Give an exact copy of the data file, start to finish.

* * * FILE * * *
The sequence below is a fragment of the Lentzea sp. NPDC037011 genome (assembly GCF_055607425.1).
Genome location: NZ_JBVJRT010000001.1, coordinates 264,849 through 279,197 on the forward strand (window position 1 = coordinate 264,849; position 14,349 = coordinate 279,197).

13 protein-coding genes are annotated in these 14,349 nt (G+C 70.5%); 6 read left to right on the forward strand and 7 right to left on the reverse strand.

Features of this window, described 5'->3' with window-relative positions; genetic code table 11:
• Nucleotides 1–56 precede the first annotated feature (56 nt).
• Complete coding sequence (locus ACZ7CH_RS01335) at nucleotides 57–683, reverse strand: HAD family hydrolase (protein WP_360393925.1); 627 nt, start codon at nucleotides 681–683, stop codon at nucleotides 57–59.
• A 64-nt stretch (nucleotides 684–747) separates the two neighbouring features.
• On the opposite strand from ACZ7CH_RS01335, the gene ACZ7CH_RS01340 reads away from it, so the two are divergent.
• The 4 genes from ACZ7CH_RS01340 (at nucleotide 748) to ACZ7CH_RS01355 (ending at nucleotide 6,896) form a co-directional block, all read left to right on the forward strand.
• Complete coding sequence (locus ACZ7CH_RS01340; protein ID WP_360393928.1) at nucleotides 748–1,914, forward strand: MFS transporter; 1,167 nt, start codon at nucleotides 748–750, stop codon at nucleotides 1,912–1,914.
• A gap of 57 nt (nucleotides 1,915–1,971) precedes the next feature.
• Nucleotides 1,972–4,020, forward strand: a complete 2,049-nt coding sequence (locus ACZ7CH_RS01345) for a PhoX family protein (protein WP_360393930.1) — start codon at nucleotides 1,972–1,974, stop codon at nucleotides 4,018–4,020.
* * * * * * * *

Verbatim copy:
The sequence below is a fragment of the Lentzea sp. NPDC037011 genome (assembly GCF_055607425.1).
Genome location: NZ_JBVJRT010000001.1, coordinates 264,849 through 279,197 on the forward strand (window position 1 = coordinate 264,849; position 14,349 = coordinate 279,197).

13 protein-coding genes are annotated in these 14,349 nt (G+C 70.5%); 6 read left to right on the forward strand and 7 right to left on the reverse strand.

Features of this window, described 5'->3' with window-relative positions; genetic code table 11:
• Nucleotides 1–56 precede the first annotated feature (56 nt).
• Complete coding sequence (locus ACZ7CH_RS01335) at nucleotides 57–683, reverse strand: HAD family hydrolase (protein WP_360393925.1); 627 nt, start codon at nucleotides 681–683, stop codon at nucleotides 57–59.
• A 64-nt stretch (nucleotides 684–747) separates the two neighbouring features.
• On the opposite strand from ACZ7CH_RS01335, the gene ACZ7CH_RS01340 reads away from it, so the two are divergent.
• The 4 genes from ACZ7CH_RS01340 (at nucleotide 748) to ACZ7CH_RS01355 (ending at nucleotide 6,896) form a co-directional block, all read left to right on the forward strand.
• Complete coding sequence (locus ACZ7CH_RS01340; protein ID WP_360393928.1) at nucleotides 748–1,914, forward strand: MFS transporter; 1,167 nt, start codon at nucleotides 748–750, stop codon at nucleotides 1,912–1,914.
• A gap of 57 nt (nucleotides 1,915–1,971) precedes the next feature.
• Nucleotides 1,972–4,020, forward strand: a complete 2,049-nt coding sequence (locus ACZ7CH_RS01345) for a PhoX family protein (protein WP_360393930.1) — start codon at nucleotides 1,972–1,974, stop codon at nucleotides 4,018–4,020.